- News Home
12 December 2013 1:00 pm ,
Vol. 342 ,
Stefan Behnisch has won awards for designing science labs and other buildings that are smart, sustainable, and...
The iconic 125-year-old Lick Observatory on Mount Hamilton near San Jose, California, is facing the threat of closure...
Recent results from the Curiosity Mars rover have helped scientists formulate a plan for the next phase of its mission...
A new, remarkably powerful drug that cripples the hepatitis C virus (HCV) came to market last week, but it sells for $...
In pretoothbrush populations, gumlines would often be marred by a thick, visible crust of calcium phosphate, food...
Evolutionary biologists have long studied how the Mexican tetra, a drab fish that lives in rivers and creeks but has...
Victorian astronomers spent countless hours laboriously charting the positions of stars in the sky. Such sky mapping,...
In an ambitious project to study 1000 years of sickness and health, researchers are excavating the graveyard of the now...
- 12 December 2013 1:00 pm , Vol. 342 , #6164
- About Us
The Great Acid Lakes
30 April 1998 8:00 pm
Ancient lakes across a huge portion of the western United States may have been so acidic their waters would have dissolved a person's skin. The discovery, reported in the 30 April Nature, may force a reevaluation of some of Earth's old watering holes.
Scientists had assumed that a series of ancient lakes once scattered from Kansas to North Dakota were largely alkaline, because of the large quantities of salt found in the area's sandy reddish rocks that were formed when the lake evaporated about 270 million years ago. (Sea salt keeps today's oceans alkaline for instance.) But several years ago, Robert Goldstein, a geologist at the University of Kansas in Lawrence, and Robert Burrus of the U.S. Geological Survey happened to test salt from one of these rocks with a laser spectrometer and found that it contained something surprisingly acidic.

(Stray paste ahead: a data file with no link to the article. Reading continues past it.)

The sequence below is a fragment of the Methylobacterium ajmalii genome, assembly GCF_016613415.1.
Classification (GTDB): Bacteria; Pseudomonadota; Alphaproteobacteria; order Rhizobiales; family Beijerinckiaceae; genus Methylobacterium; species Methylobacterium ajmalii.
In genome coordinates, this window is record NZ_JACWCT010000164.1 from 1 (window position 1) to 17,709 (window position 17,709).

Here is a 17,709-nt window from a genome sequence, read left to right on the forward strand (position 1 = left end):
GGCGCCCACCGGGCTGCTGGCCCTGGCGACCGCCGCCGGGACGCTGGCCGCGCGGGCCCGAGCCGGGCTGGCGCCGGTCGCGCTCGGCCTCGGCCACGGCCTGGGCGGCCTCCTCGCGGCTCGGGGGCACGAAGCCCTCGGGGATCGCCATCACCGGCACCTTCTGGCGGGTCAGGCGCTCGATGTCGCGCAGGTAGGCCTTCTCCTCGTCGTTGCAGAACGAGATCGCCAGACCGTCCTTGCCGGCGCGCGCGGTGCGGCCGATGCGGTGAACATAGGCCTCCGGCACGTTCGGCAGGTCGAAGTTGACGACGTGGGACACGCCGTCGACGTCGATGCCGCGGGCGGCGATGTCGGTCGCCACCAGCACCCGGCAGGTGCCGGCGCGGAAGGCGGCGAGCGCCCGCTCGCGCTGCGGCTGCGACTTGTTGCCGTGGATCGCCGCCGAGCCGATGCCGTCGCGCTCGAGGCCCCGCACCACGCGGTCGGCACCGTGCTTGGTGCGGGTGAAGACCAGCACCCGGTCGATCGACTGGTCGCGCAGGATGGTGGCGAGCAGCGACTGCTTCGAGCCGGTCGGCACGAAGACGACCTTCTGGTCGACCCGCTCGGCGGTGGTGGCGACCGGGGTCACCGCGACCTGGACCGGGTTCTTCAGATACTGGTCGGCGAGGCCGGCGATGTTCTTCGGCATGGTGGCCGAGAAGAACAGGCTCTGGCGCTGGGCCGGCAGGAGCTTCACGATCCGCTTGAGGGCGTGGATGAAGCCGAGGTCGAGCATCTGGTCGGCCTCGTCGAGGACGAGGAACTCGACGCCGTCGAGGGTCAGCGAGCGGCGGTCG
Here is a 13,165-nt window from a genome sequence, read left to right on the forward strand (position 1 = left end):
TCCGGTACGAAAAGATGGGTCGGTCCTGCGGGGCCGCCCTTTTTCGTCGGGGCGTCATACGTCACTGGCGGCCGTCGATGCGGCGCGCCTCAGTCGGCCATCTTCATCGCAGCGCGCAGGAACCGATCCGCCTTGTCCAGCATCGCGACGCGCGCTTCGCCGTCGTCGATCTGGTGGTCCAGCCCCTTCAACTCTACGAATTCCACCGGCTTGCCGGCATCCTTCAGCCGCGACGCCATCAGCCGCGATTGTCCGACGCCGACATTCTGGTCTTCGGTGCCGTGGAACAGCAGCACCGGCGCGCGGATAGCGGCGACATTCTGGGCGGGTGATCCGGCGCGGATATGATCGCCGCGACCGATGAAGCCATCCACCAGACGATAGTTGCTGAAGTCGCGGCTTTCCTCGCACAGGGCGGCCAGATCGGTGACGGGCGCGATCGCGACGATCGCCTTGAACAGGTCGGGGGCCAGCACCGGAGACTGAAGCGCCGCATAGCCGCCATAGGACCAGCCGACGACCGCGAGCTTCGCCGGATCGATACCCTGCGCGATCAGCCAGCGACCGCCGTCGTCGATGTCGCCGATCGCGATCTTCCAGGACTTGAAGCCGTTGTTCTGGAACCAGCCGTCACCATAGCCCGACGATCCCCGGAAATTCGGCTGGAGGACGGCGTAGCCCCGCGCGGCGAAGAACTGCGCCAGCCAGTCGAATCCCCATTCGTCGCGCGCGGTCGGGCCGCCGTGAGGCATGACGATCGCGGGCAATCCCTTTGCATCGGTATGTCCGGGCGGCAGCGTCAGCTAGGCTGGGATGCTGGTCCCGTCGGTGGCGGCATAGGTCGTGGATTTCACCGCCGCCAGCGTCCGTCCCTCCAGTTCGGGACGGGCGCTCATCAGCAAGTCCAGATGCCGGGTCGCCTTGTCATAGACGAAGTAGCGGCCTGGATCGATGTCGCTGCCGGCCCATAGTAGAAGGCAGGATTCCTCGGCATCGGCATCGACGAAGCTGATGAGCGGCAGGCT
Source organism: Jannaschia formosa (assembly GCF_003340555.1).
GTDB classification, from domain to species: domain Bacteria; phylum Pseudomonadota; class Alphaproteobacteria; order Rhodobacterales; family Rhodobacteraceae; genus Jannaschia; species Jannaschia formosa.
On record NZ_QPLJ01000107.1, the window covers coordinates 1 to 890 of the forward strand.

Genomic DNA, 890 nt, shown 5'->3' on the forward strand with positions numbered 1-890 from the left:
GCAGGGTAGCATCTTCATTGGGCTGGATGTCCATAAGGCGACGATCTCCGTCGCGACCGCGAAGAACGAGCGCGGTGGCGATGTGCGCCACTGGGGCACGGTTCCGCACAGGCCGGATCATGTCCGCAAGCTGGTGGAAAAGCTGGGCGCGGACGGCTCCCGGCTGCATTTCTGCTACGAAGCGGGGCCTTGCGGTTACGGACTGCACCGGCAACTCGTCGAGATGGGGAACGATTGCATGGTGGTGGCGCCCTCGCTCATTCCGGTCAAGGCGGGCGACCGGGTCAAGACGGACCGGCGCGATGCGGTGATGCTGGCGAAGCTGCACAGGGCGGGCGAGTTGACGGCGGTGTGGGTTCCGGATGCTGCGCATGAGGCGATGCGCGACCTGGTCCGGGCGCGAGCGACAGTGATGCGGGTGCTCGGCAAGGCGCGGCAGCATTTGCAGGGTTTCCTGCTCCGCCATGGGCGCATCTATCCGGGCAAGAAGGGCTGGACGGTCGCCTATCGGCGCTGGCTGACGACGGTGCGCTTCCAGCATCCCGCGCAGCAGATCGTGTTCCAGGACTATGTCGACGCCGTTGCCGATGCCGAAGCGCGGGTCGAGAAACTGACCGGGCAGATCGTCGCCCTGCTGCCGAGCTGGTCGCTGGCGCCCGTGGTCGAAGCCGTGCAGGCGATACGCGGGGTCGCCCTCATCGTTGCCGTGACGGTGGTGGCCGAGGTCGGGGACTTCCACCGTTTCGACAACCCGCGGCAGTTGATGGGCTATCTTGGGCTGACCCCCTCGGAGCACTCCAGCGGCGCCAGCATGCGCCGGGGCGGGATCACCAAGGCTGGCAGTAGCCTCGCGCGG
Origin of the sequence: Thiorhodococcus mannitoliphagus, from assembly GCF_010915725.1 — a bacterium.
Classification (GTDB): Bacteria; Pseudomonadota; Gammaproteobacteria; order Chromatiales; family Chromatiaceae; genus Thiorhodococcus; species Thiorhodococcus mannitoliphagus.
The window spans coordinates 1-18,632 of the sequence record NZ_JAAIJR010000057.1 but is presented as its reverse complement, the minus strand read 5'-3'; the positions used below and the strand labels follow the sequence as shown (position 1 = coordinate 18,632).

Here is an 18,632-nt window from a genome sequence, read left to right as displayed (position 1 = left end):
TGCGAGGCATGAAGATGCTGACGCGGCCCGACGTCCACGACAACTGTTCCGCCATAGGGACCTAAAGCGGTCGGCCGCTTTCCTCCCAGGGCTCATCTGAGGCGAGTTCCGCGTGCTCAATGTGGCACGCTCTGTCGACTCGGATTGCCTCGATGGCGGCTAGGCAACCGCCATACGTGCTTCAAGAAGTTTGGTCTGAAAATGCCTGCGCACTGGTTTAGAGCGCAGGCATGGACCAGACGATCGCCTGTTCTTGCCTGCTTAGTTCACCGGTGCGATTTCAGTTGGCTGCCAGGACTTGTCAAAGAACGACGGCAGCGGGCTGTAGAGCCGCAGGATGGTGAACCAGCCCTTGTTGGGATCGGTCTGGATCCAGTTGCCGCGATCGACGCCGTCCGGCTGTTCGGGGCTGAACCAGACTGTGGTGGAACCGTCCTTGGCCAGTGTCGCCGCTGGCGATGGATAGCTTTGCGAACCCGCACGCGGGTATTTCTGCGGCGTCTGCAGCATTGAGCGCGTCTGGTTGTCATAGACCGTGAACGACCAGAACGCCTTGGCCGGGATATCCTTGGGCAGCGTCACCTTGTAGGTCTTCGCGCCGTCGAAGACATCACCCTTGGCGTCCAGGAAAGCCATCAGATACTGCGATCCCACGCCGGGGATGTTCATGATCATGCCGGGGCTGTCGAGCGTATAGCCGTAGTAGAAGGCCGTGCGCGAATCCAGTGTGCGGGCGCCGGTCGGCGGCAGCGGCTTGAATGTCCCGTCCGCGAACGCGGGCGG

Kathleen Benison, then Goldstein's graduate student, has now evaluated these rocks in detail. The acidity, she says, comes from tiny drops trapped in the salt deposits, which were left behind when the lakes evaporated. The drops contained large amounts of dissolved sulphate and acidic sulpher complex HSO4-. Benison, now at Central Michigan University in Mt. Pleasant, estimates that the lakes and groundwater in this part of the Midwest must have been highly acidic, with a pH between 0 and 1. Her analysis assumes the preserved droplets are identical to the ancient lake water.
How such vast bodies of highly acidic water could have formed is a mystery. Although small quantities of acid often develop naturally, large pools of highly acidic water are rare because there are usually some rocks or minerals containing carbonate to neutralize the acid. "As far as we know, this is the most acidic lake and groundwater system ever found outside of a volcanic area," she says, adding that there's no evidence of ancient volcanism in the U.S. Midwest.
"These are interesting and unexpected results," says sedimentologist Russell Dubiel of the U.S. Geological Survey in Denver, Colorado, it "goes against what the classical interpretations are, and ought to be followed up."